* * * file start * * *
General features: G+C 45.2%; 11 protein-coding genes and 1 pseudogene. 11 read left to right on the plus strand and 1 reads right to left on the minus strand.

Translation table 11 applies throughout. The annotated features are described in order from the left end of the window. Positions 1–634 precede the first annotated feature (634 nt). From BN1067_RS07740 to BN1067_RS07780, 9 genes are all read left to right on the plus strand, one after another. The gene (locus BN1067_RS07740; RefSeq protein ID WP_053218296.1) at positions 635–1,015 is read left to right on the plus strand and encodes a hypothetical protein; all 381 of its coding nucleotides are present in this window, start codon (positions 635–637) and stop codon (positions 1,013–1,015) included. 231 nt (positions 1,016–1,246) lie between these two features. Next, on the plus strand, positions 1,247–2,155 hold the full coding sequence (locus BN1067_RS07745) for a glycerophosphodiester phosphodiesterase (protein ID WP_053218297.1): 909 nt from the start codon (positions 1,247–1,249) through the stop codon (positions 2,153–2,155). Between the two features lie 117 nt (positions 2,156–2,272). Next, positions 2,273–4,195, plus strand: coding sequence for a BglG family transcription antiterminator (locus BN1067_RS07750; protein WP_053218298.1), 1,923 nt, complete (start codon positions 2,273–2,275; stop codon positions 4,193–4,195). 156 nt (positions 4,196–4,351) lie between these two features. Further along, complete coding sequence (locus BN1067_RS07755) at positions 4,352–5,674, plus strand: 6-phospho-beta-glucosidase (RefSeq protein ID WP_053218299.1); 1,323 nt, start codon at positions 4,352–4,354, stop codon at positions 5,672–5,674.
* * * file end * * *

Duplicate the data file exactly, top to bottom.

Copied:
General features: G+C 45.2%; 11 protein-coding genes and 1 pseudogene. 11 read left to right on the plus strand and 1 reads right to left on the minus strand.

Translation table 11 applies throughout. The annotated features are described in order from the left end of the window. Positions 1–634 precede the first annotated feature (634 nt). From BN1067_RS07740 to BN1067_RS07780, 9 genes are all read left to right on the plus strand, one after another. The gene (locus BN1067_RS07740; RefSeq protein ID WP_053218296.1) at positions 635–1,015 is read left to right on the plus strand and encodes a hypothetical protein; all 381 of its coding nucleotides are present in this window, start codon (positions 635–637) and stop codon (positions 1,013–1,015) included. 231 nt (positions 1,016–1,246) lie between these two features. Next, on the plus strand, positions 1,247–2,155 hold the full coding sequence (locus BN1067_RS07745) for a glycerophosphodiester phosphodiesterase (protein ID WP_053218297.1): 909 nt from the start codon (positions 1,247–1,249) through the stop codon (positions 2,153–2,155). Between the two features lie 117 nt (positions 2,156–2,272). Next, positions 2,273–4,195, plus strand: coding sequence for a BglG family transcription antiterminator (locus BN1067_RS07750; protein WP_053218298.1), 1,923 nt, complete (start codon positions 2,273–2,275; stop codon positions 4,193–4,195). 156 nt (positions 4,196–4,351) lie between these two features. Further along, complete coding sequence (locus BN1067_RS07755) at positions 4,352–5,674, plus strand: 6-phospho-beta-glucosidase (RefSeq protein ID WP_053218299.1); 1,323 nt, start codon at positions 4,352–4,354, stop codon at positions 5,672–5,674.